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Congress is out of session, but that hasn’t stopped Democrats from planning their next round of health legislation. Together with President Joe Biden, they are looking at a broad array of possibilities, from allowing Medicare to negotiate drug prices to adding more benefits to the program to creating a government-funded “public option” insurance plan that consumers could choose.
Meanwhile, despite financial incentives for states to expand Medicaid under the Affordable Care Act, the Wyoming legislature this week killed a nascent effort to expand the government health program, and Republicans in Missouri are trying to block implementation of an expansion approved by voters in 2020.
This week’s panelists are Julie Rovner of KHN, Alice Miranda Ollstein of Politico, Rachel Cohrs of Stat and Kimberly Leonard of Business Insider.
Among the takeaways from this week’s podcast:
- As Democratic lawmakers weigh options for health care proposals this year, they appear divided over priorities. Some from the party’s progressive wing want to move forward on establishing a government-run health plan that would be an option for consumers on the Affordable Care Act’s insurance marketplaces, but there are disagreements within the party about the scope and timing for such an initiative. House Speaker Nancy Pelosi has thrown cold water on achieving a public option law at this time.
- As these conversations swirl on Capitol Hill, Senate Majority Leader Chuck Schumer is looking into the prospect of again using a special legislative procedure known as reconciliation that would allow Democrats — if they can agree on a bill — to pass some health care initiatives without any Republican votes and avoid a filibuster. Schumer thinks he may have found a way to use that technique even more frequently than is considered the limit under Senate rules.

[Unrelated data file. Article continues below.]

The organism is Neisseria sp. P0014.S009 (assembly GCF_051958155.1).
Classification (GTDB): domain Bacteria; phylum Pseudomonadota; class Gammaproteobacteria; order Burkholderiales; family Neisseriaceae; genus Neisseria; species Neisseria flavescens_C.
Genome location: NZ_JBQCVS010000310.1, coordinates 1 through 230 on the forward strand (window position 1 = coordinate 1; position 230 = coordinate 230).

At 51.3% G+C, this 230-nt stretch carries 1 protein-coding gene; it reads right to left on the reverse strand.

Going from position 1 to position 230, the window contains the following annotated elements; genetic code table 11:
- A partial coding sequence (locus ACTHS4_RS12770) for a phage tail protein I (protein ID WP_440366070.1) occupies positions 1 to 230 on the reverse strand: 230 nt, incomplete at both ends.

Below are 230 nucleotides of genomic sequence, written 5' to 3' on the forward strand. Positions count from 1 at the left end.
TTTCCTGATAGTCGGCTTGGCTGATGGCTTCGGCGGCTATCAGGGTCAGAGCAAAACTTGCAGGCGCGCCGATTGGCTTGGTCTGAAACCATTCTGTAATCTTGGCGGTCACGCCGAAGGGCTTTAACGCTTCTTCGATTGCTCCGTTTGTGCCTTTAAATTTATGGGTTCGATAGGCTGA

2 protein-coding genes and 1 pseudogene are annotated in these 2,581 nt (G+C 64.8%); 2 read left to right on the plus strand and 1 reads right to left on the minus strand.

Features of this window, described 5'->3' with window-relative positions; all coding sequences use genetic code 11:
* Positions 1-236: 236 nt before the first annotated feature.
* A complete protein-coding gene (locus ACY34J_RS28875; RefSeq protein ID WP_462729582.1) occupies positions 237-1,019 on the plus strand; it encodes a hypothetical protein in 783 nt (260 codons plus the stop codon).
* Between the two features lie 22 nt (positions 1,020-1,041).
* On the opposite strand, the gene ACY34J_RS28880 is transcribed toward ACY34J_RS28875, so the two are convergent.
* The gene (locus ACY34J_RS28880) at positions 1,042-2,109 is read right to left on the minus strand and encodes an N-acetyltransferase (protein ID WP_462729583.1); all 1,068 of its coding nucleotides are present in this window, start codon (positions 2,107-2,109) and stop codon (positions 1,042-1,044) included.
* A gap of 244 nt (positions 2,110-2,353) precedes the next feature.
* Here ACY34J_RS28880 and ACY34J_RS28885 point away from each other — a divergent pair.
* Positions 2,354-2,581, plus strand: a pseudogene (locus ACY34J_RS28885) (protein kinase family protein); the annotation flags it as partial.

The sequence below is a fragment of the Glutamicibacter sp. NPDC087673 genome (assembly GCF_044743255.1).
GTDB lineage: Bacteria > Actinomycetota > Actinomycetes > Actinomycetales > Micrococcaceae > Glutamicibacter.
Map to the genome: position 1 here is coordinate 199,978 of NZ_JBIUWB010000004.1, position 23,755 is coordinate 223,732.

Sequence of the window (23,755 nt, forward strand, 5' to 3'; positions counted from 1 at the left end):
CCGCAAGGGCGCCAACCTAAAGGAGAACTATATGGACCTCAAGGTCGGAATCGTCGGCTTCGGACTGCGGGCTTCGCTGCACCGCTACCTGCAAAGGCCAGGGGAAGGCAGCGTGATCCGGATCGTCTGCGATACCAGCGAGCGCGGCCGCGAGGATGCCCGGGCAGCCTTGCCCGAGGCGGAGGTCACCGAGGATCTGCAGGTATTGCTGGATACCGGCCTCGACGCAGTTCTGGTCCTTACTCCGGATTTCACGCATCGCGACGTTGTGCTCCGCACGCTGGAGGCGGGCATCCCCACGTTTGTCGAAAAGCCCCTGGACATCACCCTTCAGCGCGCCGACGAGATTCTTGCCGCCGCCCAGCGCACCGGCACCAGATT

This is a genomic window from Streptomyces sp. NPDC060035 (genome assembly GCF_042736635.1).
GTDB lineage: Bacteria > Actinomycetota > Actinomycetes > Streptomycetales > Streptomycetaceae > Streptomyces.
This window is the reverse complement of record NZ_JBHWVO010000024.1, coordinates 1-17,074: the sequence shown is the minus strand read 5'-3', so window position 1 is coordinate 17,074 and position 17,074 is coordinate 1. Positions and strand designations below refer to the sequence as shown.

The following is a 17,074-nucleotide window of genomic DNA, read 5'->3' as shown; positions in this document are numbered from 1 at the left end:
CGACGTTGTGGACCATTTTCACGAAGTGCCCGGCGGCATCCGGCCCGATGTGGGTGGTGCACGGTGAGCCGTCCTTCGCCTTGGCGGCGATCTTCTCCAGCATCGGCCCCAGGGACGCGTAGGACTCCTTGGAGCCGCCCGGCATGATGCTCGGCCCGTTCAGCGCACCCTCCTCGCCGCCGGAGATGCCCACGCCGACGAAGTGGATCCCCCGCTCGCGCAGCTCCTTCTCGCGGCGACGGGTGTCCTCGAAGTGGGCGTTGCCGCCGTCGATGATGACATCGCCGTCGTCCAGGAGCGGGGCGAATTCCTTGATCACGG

- The Supreme Court has announced it will take an unusual case from Kentucky rooted in an abortion dispute, but the case likely will not deal specifically with the issue of abortion. The state’s attorney general is seeking authority to defend Kentucky’s law banning a common abortion procedure after the governor and his appointed officials have opted not to appeal a court decision striking down the law.
- The Biden administration is at a key juncture in the fight against covid. Officials are keen to highlight the success of the vaccination campaign as tens of millions of people have been vaccinated — and the hope to return to a more normal lifestyle. At the same time, they seek to stir more public caution as they fear a new surge, propelled by covid variants that are more transmissible.
- Amid a surge of vaccinations, some businesses and community leaders are calling for the use of vaccine passports to help guarantee that people who are shopping, eating out, going to athletic events or performances and other gatherings will not be spreading the covid virus. But some consumer advocates suggest that could discriminate against communities that are hesitant to get vaccinated or have had trouble accessing shots.
Also this week, Rovner interviews KHN’s Lauren Weber, who reported the latest KHN-NPR “Bill of the Month” feature — about a woman whose regular treatment for arthritis suddenly got a lot more expensive. If you have an outrageous medical bill you’d like to share with us, you can do that here.
Plus, for extra credit, the panelists recommend their favorite health policy stories of the week they think you should read too:
Julie Rovner: The Atlantic’s “The Vaccine Line Is an Illusion,” by Olga Khazan
Alice Miranda Ollstein: The New Yorker’s “How Do Plague Stories End?” by Jill Lepore
Kimberly Leonard: Business Insider’s “People Flocked to Florida and Texas for a Lower Cost of Living During the Pandemic. They Were Shocked When Their Healthcare Got Way More Expensive,” by Kimberly Leonard
Rachel Cohrs: Stat’s “The Particular Torment of Dying, Now, From Covid-19,” by Andrew Joseph
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This is a syndicated feed from Kaizer Health News